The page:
Egyptian writing is an awe-inspiring part of this ancient civilization that has left a remarkable legacy. It is a fascinating amalgamation of art, magic, and functionality. While hieroglyphics is the most famous writing system of Ancient Egypt, it was not the only one. The Egyptians also used hieratic and demotic writing. On this page, we will provide you with an introduction to these writing systems, with a particular focus on the beauty and enigma of Egyptian hieroglyphic writing. This will help you appreciate the intricacies of the writing when you visit the many monuments that display it during your trip to Egypt. Take note of everything we explain here to deepen your understanding and admiration for this remarkable feat of human creativity.
The significance of Egyptian writing is unparalleled, not just locally where it was a valuable tool for administration and a magical form of expression for religion, but also globally. It was one of the earliest scripts to be developed, earning Ancient Egypt the distinction of being regarded as one of the cradles of civilization.
The term ‘cradle of civilization’ refers to societies that progressed from prehistory to documented history due, in part, to their use of a written system to record various aspects of their culture and economy, including religion, commercial transactions, legal norms, etc.
Historians identify six of these societies, all of which emerged from the end of the 4th millennium BC to the beginning of the 3rd millennium BC: Mesoamerica (ancient Mexico and Central America), Norte Chico (modern-day Peru), the Indus Valley in the Indian subcontinent, the Chinese in the Yellow River, and most notably, those in the Fertile Crescent: Mesopotamia and Ancient Egypt. These civilizations developed independently of one another.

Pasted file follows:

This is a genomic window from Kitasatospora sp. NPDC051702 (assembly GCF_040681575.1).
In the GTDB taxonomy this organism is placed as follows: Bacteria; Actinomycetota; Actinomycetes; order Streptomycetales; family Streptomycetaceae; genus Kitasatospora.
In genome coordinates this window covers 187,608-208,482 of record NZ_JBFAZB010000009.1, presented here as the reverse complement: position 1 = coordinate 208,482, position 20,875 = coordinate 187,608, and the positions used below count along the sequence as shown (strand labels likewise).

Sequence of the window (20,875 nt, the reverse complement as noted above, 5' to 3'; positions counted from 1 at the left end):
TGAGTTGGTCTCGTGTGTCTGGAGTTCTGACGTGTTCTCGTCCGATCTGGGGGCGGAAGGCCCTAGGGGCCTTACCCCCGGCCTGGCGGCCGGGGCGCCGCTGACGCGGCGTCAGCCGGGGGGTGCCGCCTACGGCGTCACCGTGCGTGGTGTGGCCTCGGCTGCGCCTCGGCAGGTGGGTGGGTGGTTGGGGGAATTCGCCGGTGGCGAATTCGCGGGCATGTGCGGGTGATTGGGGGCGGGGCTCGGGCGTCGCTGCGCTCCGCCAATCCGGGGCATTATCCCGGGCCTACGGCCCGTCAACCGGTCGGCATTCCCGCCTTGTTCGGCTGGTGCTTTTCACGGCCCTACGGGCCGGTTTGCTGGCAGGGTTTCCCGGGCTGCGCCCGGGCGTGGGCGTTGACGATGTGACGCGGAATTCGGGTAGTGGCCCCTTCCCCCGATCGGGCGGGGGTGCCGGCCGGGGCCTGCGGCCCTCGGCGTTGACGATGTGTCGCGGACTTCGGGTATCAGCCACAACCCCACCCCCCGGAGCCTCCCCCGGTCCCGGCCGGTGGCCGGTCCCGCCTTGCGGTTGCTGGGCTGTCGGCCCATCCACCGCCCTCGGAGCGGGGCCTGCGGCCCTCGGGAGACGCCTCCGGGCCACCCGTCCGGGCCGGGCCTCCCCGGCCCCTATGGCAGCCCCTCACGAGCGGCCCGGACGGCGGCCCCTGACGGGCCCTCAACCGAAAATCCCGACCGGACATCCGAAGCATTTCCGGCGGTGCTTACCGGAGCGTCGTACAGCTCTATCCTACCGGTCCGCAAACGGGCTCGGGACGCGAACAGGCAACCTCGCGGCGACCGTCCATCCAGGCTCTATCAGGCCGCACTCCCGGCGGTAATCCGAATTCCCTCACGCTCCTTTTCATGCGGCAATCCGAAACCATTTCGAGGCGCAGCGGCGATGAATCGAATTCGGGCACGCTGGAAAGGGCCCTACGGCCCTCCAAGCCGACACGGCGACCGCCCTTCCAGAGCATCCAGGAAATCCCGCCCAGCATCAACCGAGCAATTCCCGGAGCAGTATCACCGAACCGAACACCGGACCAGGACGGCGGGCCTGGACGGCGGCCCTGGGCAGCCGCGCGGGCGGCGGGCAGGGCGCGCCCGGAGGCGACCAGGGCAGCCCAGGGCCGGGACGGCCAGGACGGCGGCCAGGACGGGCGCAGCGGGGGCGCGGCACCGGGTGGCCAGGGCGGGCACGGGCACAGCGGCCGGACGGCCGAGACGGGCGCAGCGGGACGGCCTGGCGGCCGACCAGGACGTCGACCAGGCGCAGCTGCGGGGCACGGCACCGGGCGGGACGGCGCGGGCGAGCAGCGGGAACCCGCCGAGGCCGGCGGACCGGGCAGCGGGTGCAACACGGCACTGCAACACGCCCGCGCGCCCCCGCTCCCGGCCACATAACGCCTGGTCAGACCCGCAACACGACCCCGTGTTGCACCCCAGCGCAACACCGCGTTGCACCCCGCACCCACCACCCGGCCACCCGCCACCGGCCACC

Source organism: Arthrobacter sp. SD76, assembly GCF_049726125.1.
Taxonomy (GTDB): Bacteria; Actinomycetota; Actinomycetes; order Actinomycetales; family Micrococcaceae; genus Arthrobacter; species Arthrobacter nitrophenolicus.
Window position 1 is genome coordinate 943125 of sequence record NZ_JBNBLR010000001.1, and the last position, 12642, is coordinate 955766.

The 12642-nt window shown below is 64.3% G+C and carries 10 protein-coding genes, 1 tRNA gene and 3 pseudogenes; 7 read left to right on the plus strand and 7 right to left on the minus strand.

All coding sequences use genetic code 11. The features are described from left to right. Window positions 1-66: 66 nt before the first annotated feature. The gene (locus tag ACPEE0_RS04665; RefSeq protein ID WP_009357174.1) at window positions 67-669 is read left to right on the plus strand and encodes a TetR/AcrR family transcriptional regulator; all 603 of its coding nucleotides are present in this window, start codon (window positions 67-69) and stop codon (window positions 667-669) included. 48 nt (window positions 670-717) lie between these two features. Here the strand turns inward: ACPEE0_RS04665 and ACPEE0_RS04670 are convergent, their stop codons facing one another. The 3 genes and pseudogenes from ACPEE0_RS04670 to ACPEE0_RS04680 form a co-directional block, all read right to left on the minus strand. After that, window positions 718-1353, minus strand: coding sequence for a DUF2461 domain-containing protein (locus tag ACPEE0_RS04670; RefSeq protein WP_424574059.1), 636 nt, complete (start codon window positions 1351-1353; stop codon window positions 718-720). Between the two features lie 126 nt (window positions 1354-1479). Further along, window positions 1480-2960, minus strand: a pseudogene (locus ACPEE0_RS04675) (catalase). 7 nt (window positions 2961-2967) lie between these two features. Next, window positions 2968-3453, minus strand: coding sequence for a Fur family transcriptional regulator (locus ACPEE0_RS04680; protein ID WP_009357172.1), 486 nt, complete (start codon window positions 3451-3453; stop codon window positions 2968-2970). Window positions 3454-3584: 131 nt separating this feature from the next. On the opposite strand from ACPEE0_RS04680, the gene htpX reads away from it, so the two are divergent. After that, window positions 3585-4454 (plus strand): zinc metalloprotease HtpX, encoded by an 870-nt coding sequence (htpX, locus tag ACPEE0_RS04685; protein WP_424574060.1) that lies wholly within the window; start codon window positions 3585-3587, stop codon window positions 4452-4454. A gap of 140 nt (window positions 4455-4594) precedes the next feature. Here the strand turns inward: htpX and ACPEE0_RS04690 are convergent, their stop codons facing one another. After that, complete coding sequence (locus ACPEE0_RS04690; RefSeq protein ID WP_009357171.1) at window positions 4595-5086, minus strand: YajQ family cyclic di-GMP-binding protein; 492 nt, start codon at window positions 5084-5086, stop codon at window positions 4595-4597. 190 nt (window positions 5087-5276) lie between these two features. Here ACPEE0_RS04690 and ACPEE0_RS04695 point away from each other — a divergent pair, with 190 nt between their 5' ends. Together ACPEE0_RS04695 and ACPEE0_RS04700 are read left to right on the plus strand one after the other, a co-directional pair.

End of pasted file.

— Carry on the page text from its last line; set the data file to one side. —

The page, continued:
Although Mesopotamia is often cited as the civilization that pioneered the use of writing systematically, Ancient Egypt developed its own system of writing with a completely different script: hieroglyphics. The system evolved from simple decorative strokes to a complex set of more or less schematic drawings used to represent sounds and ideas, with more than 6,000 characters estimated to make up this type of Egyptian writing.
Hieroglyphics were used uninterrupted for over 3,500 years, but since the middle of the 3rd millennium, they began to coexist with hieratic writing, a simpler and faster system to execute. By the 7th century BC, hieroglyphics also coexisted with demotic writing, which represented a different language and was even simpler to use for economic and literary purposes. As a result, the use of hieroglyphics was greatly reduced in the last stages of the civilization, and their knowledge was limited to inscriptions on walls in religious temples.
The end of hieroglyphic writing in Ancient Egypt came in the late 4th century AD when the last recordings were made on the walls of the temple of Philae in Upper Egypt. The officialization of Christianity in the Roman Empire led to the closure of the religious temples of Ancient Egypt and the final suppression of that culture.
However, the field of Egyptology brought Egyptian writing, and especially hieroglyphics, back to light. In the first decades of the 19th century, significant progress was made in the study of hieroglyphic writing, and in 1822, the French historian Jean-François Champollion achieved the great breakthrough in that emerging discipline: deciphering the meaning of Egyptian hieroglyphics, primarily thanks to the study of the Rosetta Stone.